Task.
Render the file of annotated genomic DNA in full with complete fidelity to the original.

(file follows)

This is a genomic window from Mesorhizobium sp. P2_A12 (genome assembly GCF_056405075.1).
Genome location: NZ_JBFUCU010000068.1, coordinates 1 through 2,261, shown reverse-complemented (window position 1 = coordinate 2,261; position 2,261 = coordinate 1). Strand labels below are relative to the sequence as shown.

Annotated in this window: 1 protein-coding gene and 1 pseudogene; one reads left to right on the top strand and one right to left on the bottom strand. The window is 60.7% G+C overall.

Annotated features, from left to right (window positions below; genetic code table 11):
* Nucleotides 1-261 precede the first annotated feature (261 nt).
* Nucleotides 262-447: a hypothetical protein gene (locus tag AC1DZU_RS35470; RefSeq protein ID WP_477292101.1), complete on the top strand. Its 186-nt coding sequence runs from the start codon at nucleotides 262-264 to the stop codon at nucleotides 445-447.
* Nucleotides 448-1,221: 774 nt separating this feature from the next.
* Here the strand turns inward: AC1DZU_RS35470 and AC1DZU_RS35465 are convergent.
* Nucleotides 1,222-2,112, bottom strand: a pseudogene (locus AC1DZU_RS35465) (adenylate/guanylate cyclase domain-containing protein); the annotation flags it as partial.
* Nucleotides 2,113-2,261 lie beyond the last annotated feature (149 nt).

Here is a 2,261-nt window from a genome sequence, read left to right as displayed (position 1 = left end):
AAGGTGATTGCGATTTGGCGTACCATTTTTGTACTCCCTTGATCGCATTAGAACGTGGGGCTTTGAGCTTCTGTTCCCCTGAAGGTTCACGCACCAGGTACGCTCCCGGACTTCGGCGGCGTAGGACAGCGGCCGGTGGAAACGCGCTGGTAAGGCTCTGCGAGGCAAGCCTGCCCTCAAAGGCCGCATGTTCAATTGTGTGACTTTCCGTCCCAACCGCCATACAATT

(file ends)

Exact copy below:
This is a genomic window from Mesorhizobium sp. P2_A12 (genome assembly GCF_056405075.1).
Genome location: NZ_JBFUCU010000068.1, coordinates 1 through 2,261, shown reverse-complemented (window position 1 = coordinate 2,261; position 2,261 = coordinate 1). Strand labels below are relative to the sequence as shown.

Annotated in this window: 1 protein-coding gene and 1 pseudogene; one reads left to right on the top strand and one right to left on the bottom strand. The window is 60.7% G+C overall.

Annotated features, from left to right (window positions below; genetic code table 11):
* Nucleotides 1-261 precede the first annotated feature (261 nt).
* Nucleotides 262-447: a hypothetical protein gene (locus tag AC1DZU_RS35470; RefSeq protein ID WP_477292101.1), complete on the top strand. Its 186-nt coding sequence runs from the start codon at nucleotides 262-264 to the stop codon at nucleotides 445-447.
* Nucleotides 448-1,221: 774 nt separating this feature from the next.
* Here the strand turns inward: AC1DZU_RS35470 and AC1DZU_RS35465 are convergent.
* Nucleotides 1,222-2,112, bottom strand: a pseudogene (locus AC1DZU_RS35465) (adenylate/guanylate cyclase domain-containing protein); the annotation flags it as partial.
* Nucleotides 2,113-2,261 lie beyond the last annotated feature (149 nt).

Here is a 2,261-nt window from a genome sequence, read left to right as displayed (position 1 = left end):
AAGGTGATTGCGATTTGGCGTACCATTTTTGTACTCCCTTGATCGCATTAGAACGTGGGGCTTTGAGCTTCTGTTCCCCTGAAGGTTCACGCACCAGGTACGCTCCCGGACTTCGGCGGCGTAGGACAGCGGCCGGTGGAAACGCGCTGGTAAGGCTCTGCGAGGCAAGCCTGCCCTCAAAGGCCGCATGTTCAATTGTGTGACTTTCCGTCCCAACCGCCATACAATT